Upgraded iMac with SSD - Can't install Mavericks

Discussion in 'OS X Mavericks (10.9)' started by seme332, Jan 28, 2014.

  1. seme332 macrumors regular

    seme332

    Joined:
    Oct 30, 2013
    Location:
    Berlin
    #1
    Hey Guys.

    I bought a Samsung SSD, put it into an external case and connected it via USB 3.0 to my iMac 21" Late 2012. Then I saved all my files and deleted everything on the disks. Also, I formated both into Mac OS X Journaled (Extended). After that I tried to make a DIY Fusion Drive. I used the terminal commands recommended on tutorials of the internet. All that went fine. The HDD and the SSD were shown as one disk and everything seemed ok.

    Now I tried to install Mavericks. After a couple seconds into the progress I got an error telling me that Mavericks could not be installed because it was not able to create a recovery disk. I tried several times and even did the whole process with the fusion drive again... Nothing.

    Also I noticed that in disk utility it tells me that my disk "Macintosh Fusion Drive" has 1.12 TB of Storage but also that 1.11 TB were "in use" which cannot be true since there is nothing on the disk?!

    Anyone knows how to fix this?

    Thanks!
     
  2. maflynn Moderator

    maflynn

    Staff Member

    Joined:
    May 3, 2009
    Location:
    Boston
    #2
    From what you post, you are trying to do a Fusion disk with an external disk connected via USB and an internal disk?

    I have to believe the installer is having issues with that, and secondly I think that's a risky proposition since its possible that the external drive can be dismounted and/or unplugged. Why not pull the hard drive from the iMac and put the SSD in (and then place the hard drive in the external case that you have)
     
  3. seme332 thread starter macrumors regular

    seme332

    Joined:
    Oct 30, 2013
    Location:
    Berlin
    #3
    Yes that's what I am trying to do... And if that would make problems, shouldn't there already be problems when fusing the drives together in the terminal?

    Also: I do this because it's a late 2012 21.5 inch iMac which I cannot upgrade easily since the display glass is glued to the aluminum enclosure. Also I didn't want to ruin the apple warranty because that's what would happen if I opened it up.
     
  4. maflynn Moderator

    maflynn

    Staff Member

    Joined:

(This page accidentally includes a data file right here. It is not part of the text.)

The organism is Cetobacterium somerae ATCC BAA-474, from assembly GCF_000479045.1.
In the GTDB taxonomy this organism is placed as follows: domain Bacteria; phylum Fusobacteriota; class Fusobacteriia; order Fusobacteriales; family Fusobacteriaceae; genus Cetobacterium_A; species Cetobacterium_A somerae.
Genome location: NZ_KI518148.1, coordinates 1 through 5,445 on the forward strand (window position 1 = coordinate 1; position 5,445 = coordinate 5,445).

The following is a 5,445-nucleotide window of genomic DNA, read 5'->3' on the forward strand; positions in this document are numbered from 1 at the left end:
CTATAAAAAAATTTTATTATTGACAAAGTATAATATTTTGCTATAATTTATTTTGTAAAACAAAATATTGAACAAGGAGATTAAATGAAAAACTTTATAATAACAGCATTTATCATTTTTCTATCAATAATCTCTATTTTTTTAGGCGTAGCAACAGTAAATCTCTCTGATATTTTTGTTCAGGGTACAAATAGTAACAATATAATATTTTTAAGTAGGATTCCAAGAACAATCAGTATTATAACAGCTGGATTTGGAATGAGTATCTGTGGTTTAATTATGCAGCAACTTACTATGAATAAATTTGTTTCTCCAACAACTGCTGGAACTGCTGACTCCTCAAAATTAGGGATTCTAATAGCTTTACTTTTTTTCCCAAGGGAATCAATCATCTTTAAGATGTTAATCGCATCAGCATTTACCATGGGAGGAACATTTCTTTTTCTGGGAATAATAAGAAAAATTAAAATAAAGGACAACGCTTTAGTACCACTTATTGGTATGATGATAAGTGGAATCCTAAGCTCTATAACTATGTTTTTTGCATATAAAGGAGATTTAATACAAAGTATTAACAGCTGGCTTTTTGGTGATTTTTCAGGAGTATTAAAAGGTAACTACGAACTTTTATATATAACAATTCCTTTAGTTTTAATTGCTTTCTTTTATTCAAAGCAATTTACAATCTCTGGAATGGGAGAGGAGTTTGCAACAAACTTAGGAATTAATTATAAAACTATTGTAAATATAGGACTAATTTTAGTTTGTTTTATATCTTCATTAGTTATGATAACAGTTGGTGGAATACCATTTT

May 3, 2009
    Location:
    Boston
    #4
    My opinion, is that you're doing something beyond the scope of what apple envisioned. While you could fuse them together it seems, having a removeable drive as part of the fusion array is a bad idea imo.

    Just my $.02, sorry I don't have any wisdom to impart in correcting the issue of installing OSX on this set up.
     
  5. swordfish5736 macrumors 68000

    swordfish5736

    Joined:
    Jun 29, 2007
    Location:
    Cesspool
  6. Fishrrman macrumors G3

    Joined:
    Feb 20, 2009
    #6
    What you need to do is pursue a course of action that will create the recovery partition on the external SSD BEFORE you attempt to "fuse" the two drives.

    Obviously, that will involve "starting over".

    I would suggest doing it this way:
    1. Break the existing "fusion" back down into two separate drives.
    2. Reinitialize the external SSD and do a "clean install" of the OS onto it (during which the recovery partition gets created automatically)
    What follows assumes you have an alternate way of booting the Mac (that is, a THIRD drive with a bootable copy of the OS on it)
    3. Use terminal commands to "fuse" the internal drive and the "main" partition (the one that contains the OS) of the SSD. Of course, this will "wipe the OS" from the SSD, so it will have to be replaced, but the recovery partition should be left untouched.
    4. Once done, restore the OS from your backup.

    Now you should have a "fused" drive with the OS ending up on the SSD, and the recovery partition will be there, too.

    HOWEVER --

    There is no compelling reason to fuse the two drives.

    If the SSD runs fine as a "standalone" drive, just "let it be".

    You will have two drives to manage on the desktop, but that's no problem. I keep no less than SEVEN drive volumes always mounted and accessible to me.

    The SSD will run FASTER as a non-fused drive, in any case.
     

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